dist_from_origin = sqrt(q.x**2 + q.y**2)    # q.y does not exist


## Defining the Attributes Inside the Class¶

• The simplest way to make sure that all variables that are instances of a class have the appropriate attributes is to define them inside the class.

• For example, we could redefine our class as

class Point2d(object):
x = 0
y = 0

• All instances of Point2d now have two attributes, x and y, and they are each initialized to 0.

• We no longer need the pass because there is now something in the class.

## Defining the Attributes Through An Initializer / Constructor¶

• We still need to initialize x and y to values other than 0:

p = Point2d()
p.x = 10
p.y = 5

• What we’d really like to do is initialize them at the time we actually create the Point2d object:

p = Point2d(10,5)

• We do this through a special function called an initializer in Python and a constructor in some other programming languages.

• Inside the class this looks like

class Point2d(object):
def __init__( self, x0, y0 ):
self.x = x0
self.y = y0

• Our code to create the point now becomes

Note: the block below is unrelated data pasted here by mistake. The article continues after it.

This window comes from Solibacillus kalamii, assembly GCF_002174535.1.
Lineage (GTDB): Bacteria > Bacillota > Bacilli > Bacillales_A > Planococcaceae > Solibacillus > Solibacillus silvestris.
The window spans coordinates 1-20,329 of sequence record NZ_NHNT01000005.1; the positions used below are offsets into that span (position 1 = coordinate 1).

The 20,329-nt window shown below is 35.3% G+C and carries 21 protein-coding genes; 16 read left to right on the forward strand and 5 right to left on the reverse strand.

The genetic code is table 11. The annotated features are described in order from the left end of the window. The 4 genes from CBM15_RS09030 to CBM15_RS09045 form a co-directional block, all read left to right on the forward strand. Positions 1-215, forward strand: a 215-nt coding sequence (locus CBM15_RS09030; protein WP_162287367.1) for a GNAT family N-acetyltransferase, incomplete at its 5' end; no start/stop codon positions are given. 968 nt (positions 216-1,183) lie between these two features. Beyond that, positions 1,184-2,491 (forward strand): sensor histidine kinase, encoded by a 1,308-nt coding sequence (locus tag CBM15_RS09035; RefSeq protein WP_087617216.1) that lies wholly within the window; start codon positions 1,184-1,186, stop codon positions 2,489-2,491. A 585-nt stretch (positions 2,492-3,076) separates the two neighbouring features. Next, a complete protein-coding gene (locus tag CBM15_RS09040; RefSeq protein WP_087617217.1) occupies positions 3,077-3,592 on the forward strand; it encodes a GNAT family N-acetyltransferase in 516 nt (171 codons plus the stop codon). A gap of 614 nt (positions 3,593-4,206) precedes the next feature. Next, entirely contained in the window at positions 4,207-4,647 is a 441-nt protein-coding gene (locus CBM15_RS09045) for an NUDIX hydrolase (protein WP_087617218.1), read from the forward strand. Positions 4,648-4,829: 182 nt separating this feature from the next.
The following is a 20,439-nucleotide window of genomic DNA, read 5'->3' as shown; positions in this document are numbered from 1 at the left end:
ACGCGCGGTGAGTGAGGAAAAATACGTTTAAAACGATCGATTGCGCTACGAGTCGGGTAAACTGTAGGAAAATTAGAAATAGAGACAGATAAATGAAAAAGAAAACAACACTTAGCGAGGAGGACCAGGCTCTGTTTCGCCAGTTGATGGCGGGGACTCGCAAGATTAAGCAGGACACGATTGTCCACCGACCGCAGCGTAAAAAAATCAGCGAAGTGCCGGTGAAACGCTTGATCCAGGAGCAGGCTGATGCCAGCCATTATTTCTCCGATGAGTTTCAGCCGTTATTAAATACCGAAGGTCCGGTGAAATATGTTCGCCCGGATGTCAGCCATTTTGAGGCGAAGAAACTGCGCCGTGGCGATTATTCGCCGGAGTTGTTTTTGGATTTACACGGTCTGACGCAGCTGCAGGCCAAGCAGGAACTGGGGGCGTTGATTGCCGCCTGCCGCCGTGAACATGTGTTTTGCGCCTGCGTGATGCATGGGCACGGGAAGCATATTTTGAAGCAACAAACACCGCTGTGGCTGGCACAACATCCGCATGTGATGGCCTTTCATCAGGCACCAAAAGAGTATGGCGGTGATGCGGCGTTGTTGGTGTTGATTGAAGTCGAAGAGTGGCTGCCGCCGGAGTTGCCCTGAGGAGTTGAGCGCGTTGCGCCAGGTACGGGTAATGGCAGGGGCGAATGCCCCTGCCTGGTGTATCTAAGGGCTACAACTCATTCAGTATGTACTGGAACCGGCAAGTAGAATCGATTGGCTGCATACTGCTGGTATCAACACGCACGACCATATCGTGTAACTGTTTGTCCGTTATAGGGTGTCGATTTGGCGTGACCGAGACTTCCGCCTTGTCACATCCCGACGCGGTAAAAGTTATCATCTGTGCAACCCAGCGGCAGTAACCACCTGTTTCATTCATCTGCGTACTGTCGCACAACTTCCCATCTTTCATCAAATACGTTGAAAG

p = Point2d(10,5)

• Notes:

• Python uses names that start and end with two '_' to indicate functions with special meanings. More on this later in the lecture.
• The name self is special notation to indicate that the object itself is passed to the function.
• If we’d like to initialize the point to $$(0,0)$$ without passing these values to the constructor every time then we can specify default arguments

class Point2d(object):
def __init__( self, x0=0, y0=0 ):
self.x = x0
self.y = y0


allowing the initalization

p = Point2d()


## Methods — Functions Associated with the Class¶

• We create functions that operate on the class objects inside the class definition:

import math

class Point2d(object):
def __init__( self, x0, y0 ):
self.x = x0
self.y = y0

def magnitude(self):
return math.sqrt(self.x**2 + self.y**2)

def dist(self, o):
return math.sqrt( (self.x-o.x)**2 + (self.y-o.y)**2 )


these are called methods

• This is used as

p = Point2d(0,4)
q = Point2d(5,10)
leng = q.magnitude()
print("Magnitude {:.2f}".format( leng ))
print("Distance is {:.2f}".format( p.dist(q)))

• The method magnitude takes a single argument, which is the Point2d object called self. Let’s examine this: